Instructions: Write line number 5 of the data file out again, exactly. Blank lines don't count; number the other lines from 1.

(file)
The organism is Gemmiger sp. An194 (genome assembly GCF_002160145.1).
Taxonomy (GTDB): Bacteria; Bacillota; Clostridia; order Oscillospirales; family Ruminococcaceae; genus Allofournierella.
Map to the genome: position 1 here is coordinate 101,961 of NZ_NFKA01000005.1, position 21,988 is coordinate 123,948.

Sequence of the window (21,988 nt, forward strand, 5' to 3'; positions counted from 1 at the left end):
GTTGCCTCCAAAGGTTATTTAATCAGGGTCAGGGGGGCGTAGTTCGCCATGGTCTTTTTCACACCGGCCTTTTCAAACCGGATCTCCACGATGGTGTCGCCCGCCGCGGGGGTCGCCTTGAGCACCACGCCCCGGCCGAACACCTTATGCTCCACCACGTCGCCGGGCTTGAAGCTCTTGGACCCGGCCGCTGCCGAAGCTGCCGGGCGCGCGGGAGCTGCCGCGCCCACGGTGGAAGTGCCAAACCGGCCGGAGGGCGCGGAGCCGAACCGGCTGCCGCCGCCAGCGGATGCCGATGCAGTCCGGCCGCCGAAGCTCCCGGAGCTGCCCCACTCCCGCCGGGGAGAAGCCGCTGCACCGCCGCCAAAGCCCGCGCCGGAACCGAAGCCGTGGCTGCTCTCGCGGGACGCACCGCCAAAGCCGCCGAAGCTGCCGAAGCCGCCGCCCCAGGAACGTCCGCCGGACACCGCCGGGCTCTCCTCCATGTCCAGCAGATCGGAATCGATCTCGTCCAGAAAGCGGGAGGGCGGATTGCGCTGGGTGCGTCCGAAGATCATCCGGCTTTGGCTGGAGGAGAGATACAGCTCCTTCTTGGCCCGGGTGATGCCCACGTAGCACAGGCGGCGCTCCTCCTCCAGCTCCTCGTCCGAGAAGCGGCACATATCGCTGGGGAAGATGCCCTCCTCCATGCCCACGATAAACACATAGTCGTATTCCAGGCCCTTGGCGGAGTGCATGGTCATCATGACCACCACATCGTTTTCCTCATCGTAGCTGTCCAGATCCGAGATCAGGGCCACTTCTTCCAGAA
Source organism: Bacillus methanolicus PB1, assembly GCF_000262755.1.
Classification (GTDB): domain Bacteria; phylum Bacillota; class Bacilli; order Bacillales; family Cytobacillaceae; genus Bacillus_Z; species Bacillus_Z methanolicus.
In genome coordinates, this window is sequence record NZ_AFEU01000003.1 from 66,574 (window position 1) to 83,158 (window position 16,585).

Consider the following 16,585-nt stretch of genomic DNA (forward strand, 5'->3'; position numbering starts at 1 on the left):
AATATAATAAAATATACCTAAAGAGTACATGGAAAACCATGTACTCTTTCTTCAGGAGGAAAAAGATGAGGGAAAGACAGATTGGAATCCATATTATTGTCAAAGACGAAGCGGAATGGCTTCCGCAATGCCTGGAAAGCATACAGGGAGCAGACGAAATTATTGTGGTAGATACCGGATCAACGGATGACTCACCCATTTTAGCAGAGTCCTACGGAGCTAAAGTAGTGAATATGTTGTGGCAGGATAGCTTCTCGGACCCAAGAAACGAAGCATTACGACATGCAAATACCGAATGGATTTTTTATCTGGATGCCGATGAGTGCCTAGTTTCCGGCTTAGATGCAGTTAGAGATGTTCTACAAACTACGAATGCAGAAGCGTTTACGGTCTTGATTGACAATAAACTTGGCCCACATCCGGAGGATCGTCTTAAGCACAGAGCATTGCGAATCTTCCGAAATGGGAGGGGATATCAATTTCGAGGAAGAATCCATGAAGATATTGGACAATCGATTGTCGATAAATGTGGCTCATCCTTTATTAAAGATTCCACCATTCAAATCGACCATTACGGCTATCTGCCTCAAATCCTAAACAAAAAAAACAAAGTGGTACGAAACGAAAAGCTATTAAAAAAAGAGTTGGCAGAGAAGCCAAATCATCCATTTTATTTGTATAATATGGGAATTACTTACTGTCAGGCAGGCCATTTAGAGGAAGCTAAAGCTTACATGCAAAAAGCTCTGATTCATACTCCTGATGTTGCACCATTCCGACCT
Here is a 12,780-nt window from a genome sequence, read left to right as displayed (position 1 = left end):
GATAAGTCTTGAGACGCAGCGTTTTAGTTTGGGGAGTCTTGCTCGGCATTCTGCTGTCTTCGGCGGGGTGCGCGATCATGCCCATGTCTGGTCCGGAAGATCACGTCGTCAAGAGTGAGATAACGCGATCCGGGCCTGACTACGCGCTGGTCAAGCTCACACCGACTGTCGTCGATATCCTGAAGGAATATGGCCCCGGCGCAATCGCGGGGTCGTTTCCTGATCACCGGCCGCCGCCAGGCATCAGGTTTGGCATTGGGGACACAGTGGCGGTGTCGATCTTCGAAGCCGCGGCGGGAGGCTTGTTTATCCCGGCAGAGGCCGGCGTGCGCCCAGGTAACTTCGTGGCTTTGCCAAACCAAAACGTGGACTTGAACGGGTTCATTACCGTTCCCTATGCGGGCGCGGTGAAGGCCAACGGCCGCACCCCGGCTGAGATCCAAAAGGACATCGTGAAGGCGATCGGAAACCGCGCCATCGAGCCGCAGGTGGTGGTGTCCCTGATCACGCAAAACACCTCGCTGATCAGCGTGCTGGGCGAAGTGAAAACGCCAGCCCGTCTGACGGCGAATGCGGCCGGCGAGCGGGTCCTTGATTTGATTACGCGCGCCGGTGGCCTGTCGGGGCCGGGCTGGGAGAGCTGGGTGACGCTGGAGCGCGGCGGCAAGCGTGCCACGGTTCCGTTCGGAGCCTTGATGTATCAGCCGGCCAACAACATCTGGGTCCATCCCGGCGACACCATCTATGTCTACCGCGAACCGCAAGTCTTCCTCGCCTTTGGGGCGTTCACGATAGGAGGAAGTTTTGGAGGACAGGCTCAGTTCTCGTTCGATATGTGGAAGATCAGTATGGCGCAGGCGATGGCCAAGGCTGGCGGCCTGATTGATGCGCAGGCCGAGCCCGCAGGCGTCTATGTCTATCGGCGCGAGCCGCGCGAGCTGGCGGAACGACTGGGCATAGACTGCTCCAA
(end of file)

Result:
GTTGCCTCCAAAGGTTATTTAATCAGGGTCAGGGGGGCGTAGTTCGCCATGGTCTTTTTCACACCGGCCTTTTCAAACCGGATCTCCACGATGGTGTCGCCCGCCGCGGGGGTCGCCTTGAGCACCACGCCCCGGCCGAACACCTTATGCTCCACCACGTCGCCGGGCTTGAAGCTCTTGGACCCGGCCGCTGCCGAAGCTGCCGGGCGCGCGGGAGCTGCCGCGCCCACGGTGGAAGTGCCAAACCGGCCGGAGGGCGCGGAGCCGAACCGGCTGCCGCCGCCAGCGGATGCCGATGCAGTCCGGCCGCCGAAGCTCCCGGAGCTGCCCCACTCCCGCCGGGGAGAAGCCGCTGCACCGCCGCCAAAGCCCGCGCCGGAACCGAAGCCGTGGCTGCTCTCGCGGGACGCACCGCCAAAGCCGCCGAAGCTGCCGAAGCCGCCGCCCCAGGAACGTCCGCCGGACACCGCCGGGCTCTCCTCCATGTCCAGCAGATCGGAATCGATCTCGTCCAGAAAGCGGGAGGGCGGATTGCGCTGGGTGCGTCCGAAGATCATCCGGCTTTGGCTGGAGGAGAGATACAGCTCCTTCTTGGCCCGGGTGATGCCCACGTAGCACAGGCGGCGCTCCTCCTCCAGCTCCTCGTCCGAGAAGCGGCACATATCGCTGGGGAAGATGCCCTCCTCCATGCCCACGATAAACACATAGTCGTATTCCAGGCCCTTGGCGGAGTGCATGGTCATCATGACCACCACATCGTTTTCCTCATCGTAGCTGTCCAGATCCGAGATCAGGGCCACTTCTTCCAGAA